Spelljammer Kingdom Hearts
Curtis Jones was born in 1916. He grew up in the Brooklyn of the Great Depression. His father, as a small shop owner, wasn’t rich enough to be hit so hard by the Depression, but wasn’t so poor so as to be near-homeless like so many in the era. You might say that his family was lucky, and never really wanted for anything, compared to most others around them. So, while he and his family did make it through the Depression’s economic crisis, Curtis was fully exposed to the racial discrimination alive and well in America at that time.
He was of enlistment age when World War II rolled around, and when it did, he was sent to Europe to fight the Nazis. While the Marshal was gaining popularity among the onlookers at home during the war, the soldiers themselves were split in attitude about him. Some greatly respected him and saw him as the iconic hero, the giver of hope, that the civilians were shown. Others thought he was a parlor trick to distract Americans from the horrors of what was really going on during the war. Jones fell into this latter category.
He was on the front lines in the war. He had seen hundreds of men die. During D-Day, he should have died. It was during the invasion of Normandy that his mutant abilities triggered. He should have died before he ever got off the boat, as did all the other men in his unit. But he had found himself alive on the beach, face-down in the sand, in a field of dead bodies. All of the men he had grown close to in his time in the service were dead.
He found he was equipped with claws between his first and second knuckles and his second and third knuckles, dripping with neurotoxin. The world of his senses opened vastly, everything becoming more real, more terrible, to him. After his initial shock of survival, survivor’s guilt, and horror at the scope of the violence and death around him, he lost control, single-handedly killing hundreds of Nazi soldiers on those beaches.
When the United States government found out about his newfound powers, and how he had made use of them, they moved him to a special training program meant for black ops and the use of mutants in war. There, they trained him in combat and survival techniques, many different languages, even forensics, seeing as how his heightened senses turned him into a veritable walking laboratory. Most of all, they trained him in covert ops, guerrilla warfare and psychological warfare. They transformed him into a terrifying force of nature, a killing machine under their control.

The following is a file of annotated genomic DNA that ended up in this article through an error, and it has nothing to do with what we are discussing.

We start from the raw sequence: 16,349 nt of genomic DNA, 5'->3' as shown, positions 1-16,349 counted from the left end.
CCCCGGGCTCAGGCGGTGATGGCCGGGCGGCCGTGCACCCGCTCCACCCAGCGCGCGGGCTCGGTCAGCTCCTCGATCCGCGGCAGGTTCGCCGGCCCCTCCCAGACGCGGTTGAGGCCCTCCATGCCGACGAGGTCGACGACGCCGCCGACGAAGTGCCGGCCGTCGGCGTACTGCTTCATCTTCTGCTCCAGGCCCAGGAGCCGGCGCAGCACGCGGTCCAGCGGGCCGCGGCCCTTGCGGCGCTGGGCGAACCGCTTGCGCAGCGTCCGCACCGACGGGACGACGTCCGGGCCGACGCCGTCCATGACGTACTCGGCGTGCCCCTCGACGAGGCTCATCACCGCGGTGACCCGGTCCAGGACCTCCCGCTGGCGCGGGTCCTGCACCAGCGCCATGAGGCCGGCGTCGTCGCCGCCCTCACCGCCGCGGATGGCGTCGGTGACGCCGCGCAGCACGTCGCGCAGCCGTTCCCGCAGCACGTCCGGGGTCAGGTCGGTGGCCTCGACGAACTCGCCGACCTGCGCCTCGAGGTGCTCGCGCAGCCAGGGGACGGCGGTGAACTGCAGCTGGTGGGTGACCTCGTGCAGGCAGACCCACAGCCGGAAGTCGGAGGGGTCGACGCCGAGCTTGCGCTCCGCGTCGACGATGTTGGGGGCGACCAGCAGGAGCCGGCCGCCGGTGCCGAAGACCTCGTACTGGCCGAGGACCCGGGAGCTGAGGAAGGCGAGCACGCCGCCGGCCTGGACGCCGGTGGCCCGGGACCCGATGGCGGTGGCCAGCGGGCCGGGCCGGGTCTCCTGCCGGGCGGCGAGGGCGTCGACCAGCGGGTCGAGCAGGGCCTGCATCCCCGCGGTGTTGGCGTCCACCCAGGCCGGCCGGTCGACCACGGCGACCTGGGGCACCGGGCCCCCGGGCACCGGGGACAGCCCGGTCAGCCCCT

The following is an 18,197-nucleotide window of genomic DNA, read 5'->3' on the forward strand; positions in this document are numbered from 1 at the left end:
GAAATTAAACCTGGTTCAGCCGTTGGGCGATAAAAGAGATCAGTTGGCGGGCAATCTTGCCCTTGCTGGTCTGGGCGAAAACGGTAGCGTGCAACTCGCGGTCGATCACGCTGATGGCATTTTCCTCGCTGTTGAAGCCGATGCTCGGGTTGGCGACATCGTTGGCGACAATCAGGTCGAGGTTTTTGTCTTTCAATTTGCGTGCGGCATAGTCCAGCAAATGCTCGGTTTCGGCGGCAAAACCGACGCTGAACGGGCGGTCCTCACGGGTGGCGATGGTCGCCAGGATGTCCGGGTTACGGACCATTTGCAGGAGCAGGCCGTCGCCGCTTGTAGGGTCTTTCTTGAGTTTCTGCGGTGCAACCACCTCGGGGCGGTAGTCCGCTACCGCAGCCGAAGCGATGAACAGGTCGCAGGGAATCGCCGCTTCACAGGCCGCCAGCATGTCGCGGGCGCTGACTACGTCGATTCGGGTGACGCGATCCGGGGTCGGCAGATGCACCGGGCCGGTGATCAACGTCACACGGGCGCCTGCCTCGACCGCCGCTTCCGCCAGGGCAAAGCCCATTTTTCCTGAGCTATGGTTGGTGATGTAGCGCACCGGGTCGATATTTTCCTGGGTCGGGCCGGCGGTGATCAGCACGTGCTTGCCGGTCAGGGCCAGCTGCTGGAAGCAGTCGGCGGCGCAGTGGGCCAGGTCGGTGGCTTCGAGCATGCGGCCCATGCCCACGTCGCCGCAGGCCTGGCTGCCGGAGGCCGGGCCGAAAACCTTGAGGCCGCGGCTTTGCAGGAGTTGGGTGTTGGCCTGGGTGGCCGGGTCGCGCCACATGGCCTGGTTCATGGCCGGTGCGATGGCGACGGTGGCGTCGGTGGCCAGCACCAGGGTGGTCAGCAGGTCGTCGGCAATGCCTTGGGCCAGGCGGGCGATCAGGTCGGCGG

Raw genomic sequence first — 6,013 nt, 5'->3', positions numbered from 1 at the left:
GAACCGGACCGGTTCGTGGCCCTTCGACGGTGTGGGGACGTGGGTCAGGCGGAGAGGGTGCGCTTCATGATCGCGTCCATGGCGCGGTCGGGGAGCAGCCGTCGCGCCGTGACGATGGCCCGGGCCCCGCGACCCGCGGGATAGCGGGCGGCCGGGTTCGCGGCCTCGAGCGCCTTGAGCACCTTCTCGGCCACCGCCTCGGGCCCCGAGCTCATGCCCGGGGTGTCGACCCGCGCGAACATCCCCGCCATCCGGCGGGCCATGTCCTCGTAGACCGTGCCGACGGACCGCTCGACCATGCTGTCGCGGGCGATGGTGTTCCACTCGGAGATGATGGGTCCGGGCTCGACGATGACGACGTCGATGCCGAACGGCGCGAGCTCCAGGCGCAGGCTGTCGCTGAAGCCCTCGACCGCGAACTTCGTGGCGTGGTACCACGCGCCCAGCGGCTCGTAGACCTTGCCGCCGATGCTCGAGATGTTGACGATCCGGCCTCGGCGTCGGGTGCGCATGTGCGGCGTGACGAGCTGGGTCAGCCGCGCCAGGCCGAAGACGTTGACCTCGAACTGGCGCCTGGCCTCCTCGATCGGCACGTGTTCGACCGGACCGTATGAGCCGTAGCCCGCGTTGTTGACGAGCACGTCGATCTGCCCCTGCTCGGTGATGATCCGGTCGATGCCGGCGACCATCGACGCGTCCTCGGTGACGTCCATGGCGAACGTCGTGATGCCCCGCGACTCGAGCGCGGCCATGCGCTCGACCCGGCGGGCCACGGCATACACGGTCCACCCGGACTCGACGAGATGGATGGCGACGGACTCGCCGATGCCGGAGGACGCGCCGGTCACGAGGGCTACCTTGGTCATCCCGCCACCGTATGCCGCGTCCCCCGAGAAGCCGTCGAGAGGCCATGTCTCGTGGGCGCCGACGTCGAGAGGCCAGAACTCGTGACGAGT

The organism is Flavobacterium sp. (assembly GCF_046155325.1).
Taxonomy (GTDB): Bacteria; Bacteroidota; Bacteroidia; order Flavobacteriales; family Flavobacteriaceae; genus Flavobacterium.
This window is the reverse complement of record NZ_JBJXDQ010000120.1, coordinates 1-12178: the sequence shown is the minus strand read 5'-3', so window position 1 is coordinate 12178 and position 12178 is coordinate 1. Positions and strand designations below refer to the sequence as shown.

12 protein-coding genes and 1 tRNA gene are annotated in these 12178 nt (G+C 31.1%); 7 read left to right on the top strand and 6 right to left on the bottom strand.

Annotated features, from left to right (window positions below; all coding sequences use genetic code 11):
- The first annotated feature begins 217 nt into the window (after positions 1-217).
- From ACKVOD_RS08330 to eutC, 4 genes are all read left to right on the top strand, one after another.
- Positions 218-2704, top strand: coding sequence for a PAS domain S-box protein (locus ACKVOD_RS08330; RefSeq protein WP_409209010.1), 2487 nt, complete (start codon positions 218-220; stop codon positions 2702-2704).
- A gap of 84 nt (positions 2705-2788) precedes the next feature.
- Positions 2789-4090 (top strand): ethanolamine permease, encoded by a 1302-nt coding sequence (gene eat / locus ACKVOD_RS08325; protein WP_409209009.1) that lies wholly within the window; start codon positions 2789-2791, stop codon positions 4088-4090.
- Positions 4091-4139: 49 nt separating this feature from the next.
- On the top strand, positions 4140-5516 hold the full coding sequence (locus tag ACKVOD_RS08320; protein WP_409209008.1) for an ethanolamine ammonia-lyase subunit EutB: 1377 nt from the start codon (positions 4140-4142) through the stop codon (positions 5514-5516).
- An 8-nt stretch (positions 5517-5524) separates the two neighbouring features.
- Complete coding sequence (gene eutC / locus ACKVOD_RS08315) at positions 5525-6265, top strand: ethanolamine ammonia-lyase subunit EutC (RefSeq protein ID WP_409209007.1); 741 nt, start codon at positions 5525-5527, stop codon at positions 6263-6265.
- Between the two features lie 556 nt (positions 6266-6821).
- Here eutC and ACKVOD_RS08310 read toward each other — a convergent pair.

They deployed him in every major American conflict from the latter days of World War II all through the Gulf War, his healing factor combating his aging process immensely.
Just as his first days of combat occurred because he was drafted, Curtis Jones knew he had to perform his duty to his country if he didn’t want to live in isolation for the remaining couple-hundred years he may remain alive, or especially if he didn’t want his family, what generations were left of it, to be affected by his decisions. But he had seen how callous the government could be, how they had not cared for him or the friends he had made in the service. And how different it was for him for decades because he was black.
When they finally gave him leave to retire, he moved home, to Brooklyn. Things had changed since he’d been gone. It was appalling. In a desire to clean things up, he again donned the mantle of soldier, this time against the crime and criminals in his home-city, bringing to bear all the terrible tools and skills Uncle Sam had taught him. He transformed himself into the Nightmare. His was a total transformation. As Curtis Jones, he became a rapper in the underground hip hop scene, portraying himself as much as a rebel as anyone else. But by night, he used the tools of fear to strike it into the hearts of those that would prey on the fearful. He created a powerful persona that even went beyond his already formidable abilities, creating a reputation and an edge in his war on crime. Fear makes mistakes, which is only ever to his advantage.